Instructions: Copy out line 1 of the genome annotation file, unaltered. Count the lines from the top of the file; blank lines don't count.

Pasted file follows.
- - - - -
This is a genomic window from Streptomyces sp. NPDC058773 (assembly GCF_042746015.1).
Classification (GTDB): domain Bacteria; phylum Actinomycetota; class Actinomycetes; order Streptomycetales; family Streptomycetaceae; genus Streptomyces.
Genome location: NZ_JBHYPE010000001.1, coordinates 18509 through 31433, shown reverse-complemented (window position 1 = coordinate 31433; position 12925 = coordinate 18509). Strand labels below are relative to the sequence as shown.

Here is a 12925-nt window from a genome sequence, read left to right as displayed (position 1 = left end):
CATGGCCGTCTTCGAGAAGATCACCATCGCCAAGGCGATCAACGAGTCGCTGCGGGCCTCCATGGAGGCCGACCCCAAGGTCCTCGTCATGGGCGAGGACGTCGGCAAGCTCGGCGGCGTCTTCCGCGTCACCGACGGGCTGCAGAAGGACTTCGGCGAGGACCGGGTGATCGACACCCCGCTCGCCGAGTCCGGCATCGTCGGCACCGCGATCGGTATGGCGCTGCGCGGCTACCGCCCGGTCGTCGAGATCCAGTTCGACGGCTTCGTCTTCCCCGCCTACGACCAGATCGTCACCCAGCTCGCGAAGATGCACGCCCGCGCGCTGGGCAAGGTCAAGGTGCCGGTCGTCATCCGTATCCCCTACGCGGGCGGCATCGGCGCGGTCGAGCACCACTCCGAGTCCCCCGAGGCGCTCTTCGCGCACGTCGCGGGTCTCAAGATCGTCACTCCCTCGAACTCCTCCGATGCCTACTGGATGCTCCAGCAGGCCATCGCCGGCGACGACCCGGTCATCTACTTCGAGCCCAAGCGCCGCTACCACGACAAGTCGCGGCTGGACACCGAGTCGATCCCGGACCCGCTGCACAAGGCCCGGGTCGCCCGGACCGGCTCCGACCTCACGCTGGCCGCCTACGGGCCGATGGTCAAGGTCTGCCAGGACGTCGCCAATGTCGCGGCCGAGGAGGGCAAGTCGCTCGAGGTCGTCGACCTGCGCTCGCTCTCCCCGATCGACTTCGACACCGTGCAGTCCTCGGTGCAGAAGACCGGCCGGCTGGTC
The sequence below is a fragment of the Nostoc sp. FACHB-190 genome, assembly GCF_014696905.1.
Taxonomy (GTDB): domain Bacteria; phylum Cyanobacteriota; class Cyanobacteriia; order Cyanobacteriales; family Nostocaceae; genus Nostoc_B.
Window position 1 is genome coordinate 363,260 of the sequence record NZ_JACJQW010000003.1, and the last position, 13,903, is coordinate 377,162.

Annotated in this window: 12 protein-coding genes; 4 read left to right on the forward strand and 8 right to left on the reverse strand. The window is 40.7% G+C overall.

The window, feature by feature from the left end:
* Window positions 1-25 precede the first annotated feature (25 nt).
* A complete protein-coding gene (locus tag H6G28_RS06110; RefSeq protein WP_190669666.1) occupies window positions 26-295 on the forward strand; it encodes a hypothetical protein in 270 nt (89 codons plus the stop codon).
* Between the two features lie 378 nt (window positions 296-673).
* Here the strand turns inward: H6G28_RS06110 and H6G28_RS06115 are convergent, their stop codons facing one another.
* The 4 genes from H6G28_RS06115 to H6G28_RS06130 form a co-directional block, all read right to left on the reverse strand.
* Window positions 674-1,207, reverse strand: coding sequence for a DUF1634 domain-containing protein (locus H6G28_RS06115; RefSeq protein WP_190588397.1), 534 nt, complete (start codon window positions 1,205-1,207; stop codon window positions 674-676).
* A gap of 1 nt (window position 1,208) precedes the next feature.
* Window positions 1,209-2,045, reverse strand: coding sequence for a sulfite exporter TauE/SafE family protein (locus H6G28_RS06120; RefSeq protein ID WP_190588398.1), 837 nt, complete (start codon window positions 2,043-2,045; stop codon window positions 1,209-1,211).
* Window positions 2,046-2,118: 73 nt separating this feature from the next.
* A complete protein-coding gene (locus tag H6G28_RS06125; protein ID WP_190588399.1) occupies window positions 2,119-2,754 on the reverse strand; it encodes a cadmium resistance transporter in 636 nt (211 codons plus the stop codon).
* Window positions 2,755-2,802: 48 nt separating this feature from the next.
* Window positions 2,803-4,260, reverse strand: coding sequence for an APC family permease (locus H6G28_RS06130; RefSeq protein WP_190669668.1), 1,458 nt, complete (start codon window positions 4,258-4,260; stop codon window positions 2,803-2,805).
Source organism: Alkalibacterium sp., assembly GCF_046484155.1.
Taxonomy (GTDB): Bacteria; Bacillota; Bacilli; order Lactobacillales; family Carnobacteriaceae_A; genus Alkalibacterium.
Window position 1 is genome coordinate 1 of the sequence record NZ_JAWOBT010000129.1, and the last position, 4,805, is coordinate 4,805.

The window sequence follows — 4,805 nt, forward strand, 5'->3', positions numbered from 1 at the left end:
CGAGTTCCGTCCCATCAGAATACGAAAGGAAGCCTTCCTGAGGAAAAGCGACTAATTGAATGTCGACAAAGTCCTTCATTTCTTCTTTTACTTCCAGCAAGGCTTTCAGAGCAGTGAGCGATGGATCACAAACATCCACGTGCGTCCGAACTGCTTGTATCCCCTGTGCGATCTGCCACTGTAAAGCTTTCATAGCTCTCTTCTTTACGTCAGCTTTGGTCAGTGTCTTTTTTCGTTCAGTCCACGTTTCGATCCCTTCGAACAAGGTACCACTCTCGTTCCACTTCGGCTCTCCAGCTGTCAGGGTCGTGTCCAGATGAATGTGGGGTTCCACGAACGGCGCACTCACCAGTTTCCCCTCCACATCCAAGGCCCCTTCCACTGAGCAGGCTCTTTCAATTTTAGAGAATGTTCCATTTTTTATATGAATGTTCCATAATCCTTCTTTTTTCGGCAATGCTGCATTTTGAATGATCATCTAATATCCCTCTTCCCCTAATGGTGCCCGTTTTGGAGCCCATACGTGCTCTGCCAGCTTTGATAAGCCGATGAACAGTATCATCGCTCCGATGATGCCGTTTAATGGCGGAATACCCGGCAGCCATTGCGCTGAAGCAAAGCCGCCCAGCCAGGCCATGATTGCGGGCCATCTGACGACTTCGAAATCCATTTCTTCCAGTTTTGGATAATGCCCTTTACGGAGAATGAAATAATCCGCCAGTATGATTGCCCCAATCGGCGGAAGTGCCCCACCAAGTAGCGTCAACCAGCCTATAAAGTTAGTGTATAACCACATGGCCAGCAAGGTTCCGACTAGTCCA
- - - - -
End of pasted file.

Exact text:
This is a genomic window from Streptomyces sp. NPDC058773 (assembly GCF_042746015.1).